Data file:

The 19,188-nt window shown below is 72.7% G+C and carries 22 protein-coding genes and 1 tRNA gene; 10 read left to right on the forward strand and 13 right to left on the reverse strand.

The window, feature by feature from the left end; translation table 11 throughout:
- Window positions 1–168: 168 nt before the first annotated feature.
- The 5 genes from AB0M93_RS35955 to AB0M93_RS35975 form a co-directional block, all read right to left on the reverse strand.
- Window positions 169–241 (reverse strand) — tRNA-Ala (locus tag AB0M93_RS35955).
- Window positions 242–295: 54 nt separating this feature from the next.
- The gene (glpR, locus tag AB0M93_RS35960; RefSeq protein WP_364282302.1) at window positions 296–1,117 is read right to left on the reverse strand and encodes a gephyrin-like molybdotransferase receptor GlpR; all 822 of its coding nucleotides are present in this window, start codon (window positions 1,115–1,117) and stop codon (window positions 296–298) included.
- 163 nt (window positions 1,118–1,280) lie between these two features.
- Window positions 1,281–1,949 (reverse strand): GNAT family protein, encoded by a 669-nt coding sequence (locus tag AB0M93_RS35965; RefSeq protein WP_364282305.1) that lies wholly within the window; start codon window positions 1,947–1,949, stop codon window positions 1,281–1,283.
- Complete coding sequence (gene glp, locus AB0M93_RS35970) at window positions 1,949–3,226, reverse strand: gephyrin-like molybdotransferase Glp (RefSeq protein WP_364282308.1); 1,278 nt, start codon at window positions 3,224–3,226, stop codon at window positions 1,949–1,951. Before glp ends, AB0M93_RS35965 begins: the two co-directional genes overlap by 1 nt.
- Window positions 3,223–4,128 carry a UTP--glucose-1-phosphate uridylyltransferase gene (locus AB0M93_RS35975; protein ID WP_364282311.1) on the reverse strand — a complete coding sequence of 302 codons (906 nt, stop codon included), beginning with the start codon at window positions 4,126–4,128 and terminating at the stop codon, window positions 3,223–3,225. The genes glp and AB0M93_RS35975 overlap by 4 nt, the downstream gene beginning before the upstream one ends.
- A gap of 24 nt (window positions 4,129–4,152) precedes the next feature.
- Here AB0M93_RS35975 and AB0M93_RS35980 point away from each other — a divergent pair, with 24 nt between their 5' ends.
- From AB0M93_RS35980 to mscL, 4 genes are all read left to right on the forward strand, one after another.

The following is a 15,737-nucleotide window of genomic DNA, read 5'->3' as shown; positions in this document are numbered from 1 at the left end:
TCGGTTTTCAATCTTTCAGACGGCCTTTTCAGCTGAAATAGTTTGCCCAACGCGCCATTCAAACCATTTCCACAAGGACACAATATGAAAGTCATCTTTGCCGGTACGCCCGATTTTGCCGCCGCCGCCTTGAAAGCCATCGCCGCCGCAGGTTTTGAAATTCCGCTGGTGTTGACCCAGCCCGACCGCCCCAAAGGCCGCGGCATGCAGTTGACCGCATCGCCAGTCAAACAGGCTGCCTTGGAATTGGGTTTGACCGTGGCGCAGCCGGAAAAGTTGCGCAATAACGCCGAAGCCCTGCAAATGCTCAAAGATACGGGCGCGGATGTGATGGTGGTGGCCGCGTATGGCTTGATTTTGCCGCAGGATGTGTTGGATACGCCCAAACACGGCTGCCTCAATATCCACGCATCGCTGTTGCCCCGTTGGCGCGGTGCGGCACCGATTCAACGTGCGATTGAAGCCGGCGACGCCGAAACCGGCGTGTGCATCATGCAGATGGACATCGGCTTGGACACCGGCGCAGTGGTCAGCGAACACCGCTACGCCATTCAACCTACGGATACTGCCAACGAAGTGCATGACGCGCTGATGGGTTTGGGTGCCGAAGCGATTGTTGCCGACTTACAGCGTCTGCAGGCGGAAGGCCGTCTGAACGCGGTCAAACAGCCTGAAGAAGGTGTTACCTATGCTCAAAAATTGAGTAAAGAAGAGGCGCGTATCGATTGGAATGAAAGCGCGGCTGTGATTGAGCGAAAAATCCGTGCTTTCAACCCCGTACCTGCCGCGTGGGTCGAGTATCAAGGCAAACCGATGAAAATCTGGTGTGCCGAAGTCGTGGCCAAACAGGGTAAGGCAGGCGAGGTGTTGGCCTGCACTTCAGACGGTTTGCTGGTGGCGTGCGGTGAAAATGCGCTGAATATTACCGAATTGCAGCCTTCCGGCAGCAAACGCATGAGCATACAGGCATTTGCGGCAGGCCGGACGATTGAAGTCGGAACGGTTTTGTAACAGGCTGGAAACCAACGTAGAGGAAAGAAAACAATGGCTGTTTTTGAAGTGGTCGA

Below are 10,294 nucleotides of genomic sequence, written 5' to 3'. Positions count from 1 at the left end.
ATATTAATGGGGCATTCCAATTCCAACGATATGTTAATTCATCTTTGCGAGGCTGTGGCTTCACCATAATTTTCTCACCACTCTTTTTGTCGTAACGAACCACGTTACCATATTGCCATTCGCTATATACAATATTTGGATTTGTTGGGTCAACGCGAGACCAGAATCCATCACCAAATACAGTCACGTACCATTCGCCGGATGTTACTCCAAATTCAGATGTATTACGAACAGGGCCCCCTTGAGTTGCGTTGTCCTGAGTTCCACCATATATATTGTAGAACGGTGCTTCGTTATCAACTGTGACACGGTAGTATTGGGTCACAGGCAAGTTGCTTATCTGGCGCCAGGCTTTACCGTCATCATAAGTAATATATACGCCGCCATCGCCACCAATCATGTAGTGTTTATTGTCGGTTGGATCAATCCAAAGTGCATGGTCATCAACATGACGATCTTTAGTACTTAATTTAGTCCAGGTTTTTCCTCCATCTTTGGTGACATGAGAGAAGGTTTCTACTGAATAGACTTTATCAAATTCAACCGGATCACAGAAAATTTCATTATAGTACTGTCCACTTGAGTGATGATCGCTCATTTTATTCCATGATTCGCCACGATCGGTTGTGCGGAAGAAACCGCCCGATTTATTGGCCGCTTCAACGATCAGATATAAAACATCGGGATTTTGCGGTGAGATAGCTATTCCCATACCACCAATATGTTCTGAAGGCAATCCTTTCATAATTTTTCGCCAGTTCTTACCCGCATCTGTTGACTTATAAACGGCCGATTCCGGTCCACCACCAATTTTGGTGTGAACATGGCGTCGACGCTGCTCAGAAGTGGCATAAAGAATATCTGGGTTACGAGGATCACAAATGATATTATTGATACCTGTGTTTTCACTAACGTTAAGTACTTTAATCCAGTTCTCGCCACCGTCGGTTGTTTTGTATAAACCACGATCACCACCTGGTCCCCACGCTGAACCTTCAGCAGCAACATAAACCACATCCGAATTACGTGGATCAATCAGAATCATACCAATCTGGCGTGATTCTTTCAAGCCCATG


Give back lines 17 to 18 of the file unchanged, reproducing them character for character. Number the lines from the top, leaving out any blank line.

Below are 10,294 nucleotides of genomic sequence, written 5' to 3'. Positions count from 1 at the left end.
ATATTAATGGGGCATTCCAATTCCAACGATATGTTAATTCATCTTTGCGAGGCTGTGGCTTCACCATAATTTTCTCACCACTCTTTTTGTCGTAACGAACCACGTTACCATATTGCCATTCGCTATATACAATATTTGGATTTGTTGGGTCAACGCGAGACCAGAATCCATCACCAAATACAGTCACGTACCATTCGCCGGATGTTACTCCAAATTCAGATGTATTACGAACAGGGCCCCCTTGAGTTGCGTTGTCCTGAGTTCCACCATATATATTGTAGAACGGTGCTTCGTTATCAACTGTGACACGGTAGTATTGGGTCACAGGCAAGTTGCTTATCTGGCGCCAGGCTTTACCGTCATCATAAGTAATATATACGCCGCCATCGCCACCAATCATGTAGTGTTTATTGTCGGTTGGATCAATCCAAAGTGCATGGTCATCAACATGACGATCTTTAGTACTTAATTTAGTCCAGGTTTTTCCTCCATCTTTGGTGACATGAGAGAAGGTTTCTACTGAATAGACTTTATCAAATTCAACCGGATCACAGAAAATTTCATTATAGTACTGTCCACTTGAGTGATGATCGCTCATTTTATTCCATGATTCGCCACGATCGGTTGTGCGGAAGAAACCGCCCGATTTATTGGCCGCTTCAACGATCAGATATAAAACATCGGGATTTTGCGGTGAGATAGCTATTCCCATACCACCAATATGTTCTGAAGGCAATCCTTTCATAATTTTTCGCCAGTTCTTACCCGCATCTGTTGACTTATAAACGGCCGATTCCGGTCCACCACCAATTTTGGTGTGAACATGGCGTCGACGCTGCTCAGAAGTGGCATAAAGAATATCTGGGTTACGAGGATCACAAATGATATTATTGATACCTGTGTTTTCACTAACGTTAAGTACTTTAATCCAGTTCTCGCCACCGTCGGTTGTTTTGTATAAACCACGATCACCACCTGGTCCCCACGCTGAACCTTCAGCAGCAACATAAACCACATCCGAATTACGTGGATCAATCAGAATCATACCAATCTGGCGTGATTCTTTCAAGCCCATG